Longyearbyen is the largest populated settlement on the Svalbard archipelago, located in the high Norwegian Arctic. The settlement is generally regarded as the northernmost town in the world as well as the most easily accessed frontier in the Arctic, and is an ideal base for the greater exploration of Svalbard and the high Arctic.
The settlement is named after American entrepreneur John Munro Longyear (1860-1922), who as head of the Arctic Coal Company founded the town and the neighboring coal mine, the first large mine on Svalbard. Mining remains an important component of the economy, and historical remnants of the mining past can be seen on the nearby mountain slopes and throughout the town. Today, however, most mining is done at the Svea mine to the south. The economy of Longyearbyen is now driven primarily by scientific research and tourism.
With approximately 2,500 inhabitants, the town is the de facto "capital" of the islands, and is today a vibrant, modern, and international settlement with much of the character of mainland Norwegian towns. It features an airport, a school, a shopping center, hospital, hotels, restaurants, and a university. People from approximately 40 different countries call Longyearbyen home, and this is reflected in the events offered in the town.
Longyearbyen lies on the southern side of Adventfjorden, stretched out along the Longyearelve (Longyear River). The center of town lies near the coast on the east side of the river, with the district of Skjæringa across the river, the district of Nybyen 2 km (1.2 mile) to the south and the airport 3 km (1.9 mile) to the west. Adventdalen, the valley housing Longyearbyen's only operational mine (#7), stretches out to the east.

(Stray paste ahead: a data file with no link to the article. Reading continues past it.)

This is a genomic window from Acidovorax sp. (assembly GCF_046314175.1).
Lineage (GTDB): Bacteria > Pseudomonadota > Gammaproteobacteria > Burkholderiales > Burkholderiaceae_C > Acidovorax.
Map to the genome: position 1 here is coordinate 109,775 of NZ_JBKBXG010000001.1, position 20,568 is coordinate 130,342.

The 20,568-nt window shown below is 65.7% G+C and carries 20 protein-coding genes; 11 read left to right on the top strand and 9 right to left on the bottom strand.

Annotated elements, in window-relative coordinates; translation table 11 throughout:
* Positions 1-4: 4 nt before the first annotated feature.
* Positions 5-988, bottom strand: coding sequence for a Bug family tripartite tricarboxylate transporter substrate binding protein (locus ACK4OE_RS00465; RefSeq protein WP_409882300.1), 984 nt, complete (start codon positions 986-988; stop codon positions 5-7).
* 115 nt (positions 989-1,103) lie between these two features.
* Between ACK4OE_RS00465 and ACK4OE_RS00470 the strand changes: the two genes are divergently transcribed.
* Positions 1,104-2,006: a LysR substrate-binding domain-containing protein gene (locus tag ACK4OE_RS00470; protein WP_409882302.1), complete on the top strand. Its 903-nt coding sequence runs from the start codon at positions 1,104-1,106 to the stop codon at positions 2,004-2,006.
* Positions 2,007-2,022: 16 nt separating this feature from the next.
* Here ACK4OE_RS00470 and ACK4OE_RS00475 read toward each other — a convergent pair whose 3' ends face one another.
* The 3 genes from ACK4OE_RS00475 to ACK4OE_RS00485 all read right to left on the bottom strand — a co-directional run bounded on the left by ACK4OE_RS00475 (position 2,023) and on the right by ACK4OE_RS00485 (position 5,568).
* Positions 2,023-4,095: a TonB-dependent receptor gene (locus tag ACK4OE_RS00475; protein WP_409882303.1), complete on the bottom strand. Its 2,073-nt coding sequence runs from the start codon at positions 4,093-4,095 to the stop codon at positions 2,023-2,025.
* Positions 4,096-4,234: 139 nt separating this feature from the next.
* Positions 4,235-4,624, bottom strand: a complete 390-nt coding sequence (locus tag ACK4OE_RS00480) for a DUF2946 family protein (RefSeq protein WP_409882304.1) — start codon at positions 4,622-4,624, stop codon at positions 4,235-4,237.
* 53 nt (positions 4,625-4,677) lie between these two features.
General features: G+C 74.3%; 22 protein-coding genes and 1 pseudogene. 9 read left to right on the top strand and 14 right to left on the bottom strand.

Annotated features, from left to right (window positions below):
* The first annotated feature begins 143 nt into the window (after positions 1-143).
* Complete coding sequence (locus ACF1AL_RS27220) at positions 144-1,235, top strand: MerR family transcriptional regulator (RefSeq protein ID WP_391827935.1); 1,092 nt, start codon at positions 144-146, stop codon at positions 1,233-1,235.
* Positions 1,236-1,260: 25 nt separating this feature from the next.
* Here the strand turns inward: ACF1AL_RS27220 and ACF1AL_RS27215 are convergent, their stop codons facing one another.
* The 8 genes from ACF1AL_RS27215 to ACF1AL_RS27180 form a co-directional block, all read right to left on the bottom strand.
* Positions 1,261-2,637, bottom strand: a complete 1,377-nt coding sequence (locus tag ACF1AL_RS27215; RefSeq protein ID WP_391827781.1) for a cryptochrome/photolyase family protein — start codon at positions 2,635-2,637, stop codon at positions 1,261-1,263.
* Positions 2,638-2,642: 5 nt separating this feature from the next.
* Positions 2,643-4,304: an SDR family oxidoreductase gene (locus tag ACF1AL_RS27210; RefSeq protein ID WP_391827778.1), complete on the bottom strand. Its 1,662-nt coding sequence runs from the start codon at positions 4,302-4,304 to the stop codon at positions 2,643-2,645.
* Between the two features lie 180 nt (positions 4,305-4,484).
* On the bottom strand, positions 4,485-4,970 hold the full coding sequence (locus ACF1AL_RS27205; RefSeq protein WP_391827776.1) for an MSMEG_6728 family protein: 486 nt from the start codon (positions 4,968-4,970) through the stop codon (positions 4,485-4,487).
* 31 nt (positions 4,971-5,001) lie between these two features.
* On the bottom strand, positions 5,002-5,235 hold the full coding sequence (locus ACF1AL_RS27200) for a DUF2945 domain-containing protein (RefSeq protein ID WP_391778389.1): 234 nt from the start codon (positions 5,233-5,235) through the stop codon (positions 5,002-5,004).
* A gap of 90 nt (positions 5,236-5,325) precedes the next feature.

Be sure to pick up the free Longyearbyen 78° North pamphlet (available at the airport and most lodges), which has a detailed map of the city and listings of all its facilities.
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Svalbard's climate is a combination of a cold Arctic climate tempered by the North Atlantic Current, an arm of the Gulf Stream. Nordenskiöld Land is the warmest and wettest part of the archipelago, caused by the convergence of mild and humid air from the south and cold air from the north. Average summer temperatures are typically 4 to 6 °C (39 to 43 °F) while average winter temperatures are −12 to −16 °C (10 to 3 °F). Longyearbyen experiences midnight sun from 19 April through 23 August, and polar night from 14 November through 29 January. The sun is under the horizon from October 26 to February 16, however, the sun is not visible in Longyearbyen until 8 March due its location. Snow covers the town from late September through May.
Svalbard Airport Longyear (LYR IATA) is the only major airport on Svalbard. It services Scandinavian Airlines (SAS Norge) flights to Tromsø most days all year around, and 6 services per week direct to Oslo in the summer high season. The budget airline Norwegian (Norwegian Air Shuttle) offers 3 flights per week from Oslo to Longyearbyen for about 700 kr.